Can you imagine your business today without a tangible or reliable point of sale to track and manage the finances? Traders and shopkeepers living well before the 1800s had no certain means to manage their sales, making theft a rampant business.

Today, we have numerous solutions for a single POS suited to various business needs, from restaurants, bakeries, boutiques, industrial corporations to small retail businesses.

Let’s take a trip down history lane to know just how things planned out to give us the best POS systems we have today.

Starting from America

The American Civil War left quite an impact with its withdrawal and it wasn’t until the late 1880’s that businesses began booming. Managing consumer demand became hectic with business owners employing almost anyone with and without experience.

It was downright easy to pocket the earnings and run away without fear of being caught and this way of living continued for a long while.

Inspiration from a steamship journey

James Ritty, the owner of a saloon from Dayton, Ohio, also found the theft situation frustrating. It was when he embarked on a steamship for business matters that he came across a mechanism capable of counting the number of turns of the propeller.

It became the first tangible idea to be incorporated into a mechanical device to register payments. In 1879, brothers James and John Ritty, applied for their patent, the “Ritty’s Incorruptible Cashier” that consisted of two features.

  • A big dial display showing the payment made by customers
  • An internal compartment that recorded total capital

Then came the founding of a small factory to mass produce these devices which ended with a single sale and its eventual decline.

Developments in the mechanical cash register journey

At the time, the public wasn’t aware of the mechanical device. Further, it didn’t have a cash drawer to hold the money nor the receipt printer to declare the sales.

James Ritty found it burdening to handle two businesses at once and much preferred the saloon, so he decided to sell his factory.

Jacob H. Eckhert became the new owner of the cash register factory in 1881 and proceeded to rename it as the National Manufacturing Company. His additions to the device were a cash drawer and a distinct sounding bell to ring in the sales.

The cash registers still failed to draw attention even after a couple of years, making their sales scarce. In 1884, Jacob sold the company to John H. Patterson who subsequently renamed the firm to National Cash Register Company, still standing strong as the NCR Corporation today.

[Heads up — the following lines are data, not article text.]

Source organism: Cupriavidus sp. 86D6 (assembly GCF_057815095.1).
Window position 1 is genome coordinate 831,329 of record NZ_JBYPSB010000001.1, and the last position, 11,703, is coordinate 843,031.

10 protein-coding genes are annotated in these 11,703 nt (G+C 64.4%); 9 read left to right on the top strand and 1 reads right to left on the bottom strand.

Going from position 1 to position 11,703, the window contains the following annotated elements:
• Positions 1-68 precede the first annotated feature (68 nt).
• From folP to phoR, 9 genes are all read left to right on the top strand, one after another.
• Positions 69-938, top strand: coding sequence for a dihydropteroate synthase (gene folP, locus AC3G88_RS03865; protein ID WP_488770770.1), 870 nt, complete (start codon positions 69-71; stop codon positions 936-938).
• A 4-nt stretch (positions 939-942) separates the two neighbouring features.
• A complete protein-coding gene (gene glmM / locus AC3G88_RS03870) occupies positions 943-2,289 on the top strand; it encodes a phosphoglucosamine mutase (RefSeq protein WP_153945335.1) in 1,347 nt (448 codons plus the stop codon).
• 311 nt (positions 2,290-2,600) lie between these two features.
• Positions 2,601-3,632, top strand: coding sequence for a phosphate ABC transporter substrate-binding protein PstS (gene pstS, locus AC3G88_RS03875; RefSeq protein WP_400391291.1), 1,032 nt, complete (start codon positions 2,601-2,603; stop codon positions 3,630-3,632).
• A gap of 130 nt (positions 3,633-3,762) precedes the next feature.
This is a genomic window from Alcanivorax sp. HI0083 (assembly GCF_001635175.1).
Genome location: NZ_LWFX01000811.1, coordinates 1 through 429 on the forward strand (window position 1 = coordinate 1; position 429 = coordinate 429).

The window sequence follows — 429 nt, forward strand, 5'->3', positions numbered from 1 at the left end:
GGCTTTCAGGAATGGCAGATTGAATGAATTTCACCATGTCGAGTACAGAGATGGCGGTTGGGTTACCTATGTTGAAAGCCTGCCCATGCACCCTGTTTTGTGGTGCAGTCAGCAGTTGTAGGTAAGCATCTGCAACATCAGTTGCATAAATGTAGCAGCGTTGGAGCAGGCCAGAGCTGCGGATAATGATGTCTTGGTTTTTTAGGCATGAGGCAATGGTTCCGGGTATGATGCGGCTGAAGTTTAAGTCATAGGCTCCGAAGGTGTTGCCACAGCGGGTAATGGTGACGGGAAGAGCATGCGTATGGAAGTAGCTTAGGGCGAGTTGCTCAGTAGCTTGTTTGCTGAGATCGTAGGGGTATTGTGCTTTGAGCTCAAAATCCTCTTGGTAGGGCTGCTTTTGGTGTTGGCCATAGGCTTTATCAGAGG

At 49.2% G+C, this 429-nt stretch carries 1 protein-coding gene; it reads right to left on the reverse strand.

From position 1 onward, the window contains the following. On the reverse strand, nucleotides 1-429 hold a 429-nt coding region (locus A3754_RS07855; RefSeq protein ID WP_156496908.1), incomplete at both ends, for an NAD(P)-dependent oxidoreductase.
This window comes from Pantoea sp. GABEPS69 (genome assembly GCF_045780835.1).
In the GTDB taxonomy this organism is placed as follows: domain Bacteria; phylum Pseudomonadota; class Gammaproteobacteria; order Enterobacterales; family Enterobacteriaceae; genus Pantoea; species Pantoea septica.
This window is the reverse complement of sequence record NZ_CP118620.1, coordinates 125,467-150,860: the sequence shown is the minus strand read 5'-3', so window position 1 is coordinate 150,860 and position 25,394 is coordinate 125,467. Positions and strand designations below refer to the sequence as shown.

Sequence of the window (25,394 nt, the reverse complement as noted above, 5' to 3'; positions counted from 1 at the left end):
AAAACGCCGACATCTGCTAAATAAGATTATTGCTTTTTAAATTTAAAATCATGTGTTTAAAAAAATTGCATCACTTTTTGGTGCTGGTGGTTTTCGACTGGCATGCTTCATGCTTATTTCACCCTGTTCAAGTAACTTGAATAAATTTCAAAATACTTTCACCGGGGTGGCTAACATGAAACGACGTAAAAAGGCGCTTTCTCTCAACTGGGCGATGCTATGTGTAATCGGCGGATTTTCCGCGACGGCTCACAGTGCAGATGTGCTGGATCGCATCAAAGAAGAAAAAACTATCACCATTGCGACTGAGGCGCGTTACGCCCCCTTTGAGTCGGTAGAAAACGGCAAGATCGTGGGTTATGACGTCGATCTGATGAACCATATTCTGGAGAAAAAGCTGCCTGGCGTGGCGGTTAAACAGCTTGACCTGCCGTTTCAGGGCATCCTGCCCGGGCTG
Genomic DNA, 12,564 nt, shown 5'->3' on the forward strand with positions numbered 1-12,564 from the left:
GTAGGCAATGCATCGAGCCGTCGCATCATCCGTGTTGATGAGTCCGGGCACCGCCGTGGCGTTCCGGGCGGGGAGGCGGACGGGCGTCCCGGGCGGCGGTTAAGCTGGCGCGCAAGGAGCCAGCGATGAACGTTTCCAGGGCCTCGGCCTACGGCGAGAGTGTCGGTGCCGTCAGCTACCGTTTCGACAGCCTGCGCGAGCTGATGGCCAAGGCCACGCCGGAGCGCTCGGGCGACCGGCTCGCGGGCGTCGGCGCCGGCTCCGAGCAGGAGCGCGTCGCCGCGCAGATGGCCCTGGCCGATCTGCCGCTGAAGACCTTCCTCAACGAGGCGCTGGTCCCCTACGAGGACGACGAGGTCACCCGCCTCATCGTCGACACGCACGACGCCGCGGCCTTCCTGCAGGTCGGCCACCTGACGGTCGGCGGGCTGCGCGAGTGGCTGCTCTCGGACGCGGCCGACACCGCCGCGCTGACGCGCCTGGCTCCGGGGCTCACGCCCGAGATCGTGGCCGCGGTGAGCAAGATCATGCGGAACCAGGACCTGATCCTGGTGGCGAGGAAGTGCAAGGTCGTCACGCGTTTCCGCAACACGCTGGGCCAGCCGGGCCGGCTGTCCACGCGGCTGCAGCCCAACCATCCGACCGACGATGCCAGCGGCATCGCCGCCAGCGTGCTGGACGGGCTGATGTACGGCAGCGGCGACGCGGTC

Settling in with electronic developments

Patterson invested his efforts into creating a dedicated cash registry with the addition of a paper roll that printed every transaction. He set up an aggressive sales department to handle the marketing and eventually popularized the mechanical point of sale in shops.

It was only in 1906 that inventor Charles F. Kettering, at NCR, introduced an electric motor to operate the POS. The early 20th century saw little in further innovations until POS became completely electronic in the 1970s.

The first big commercial use of POS systems began with IBM in 1973, with machines able to control up to 128 tills with limited features. McDonald’s received the first POS with microprocessors and Gene Moshner developed a POS for a touchscreen interface. With the advent of the internet, the first POS system for MS Windows was developed.

The shift to cloud-based systems

The early electronic point of sales (EPOS) required the owner to install and maintain the software and the hardware. With the introduction of Cloud-based services, EPOS is now a SaaS where users avail of the service and pay a monthly or annual fee.

Till 2002, POS systems for small businesses were mostly PC touchscreen-based. Once tablets and Smartphones became mainstream, app-based readers were introduced to accommodate cash and card payments on the go.

With technological advancements, POS systems became more affordable and compatible, and less intimidating with an easy-to-use interface and managerial features.

Final thoughts

Today, POS systems serve not merely as advanced cash registers, but also as a platform to manage customer service, marketing, inventory tracking, and so much more. Processing payments in these competitive times is made effortless with the professional services of Merchant Services Broker Solutions.

Whether you require setting up online gateways, enable mobile or online payments, browse through POS systems suited for your business, or avail software integration and accounting services, MSBS is simply a call away. Reach out to the experts at 888-912-6727 to get started today.

What to Know About Different Types of Car Wheels

Previous article

Tips for Pro Air Conditioning Repair Services Lake Zurich, IL!

Next article

You may also like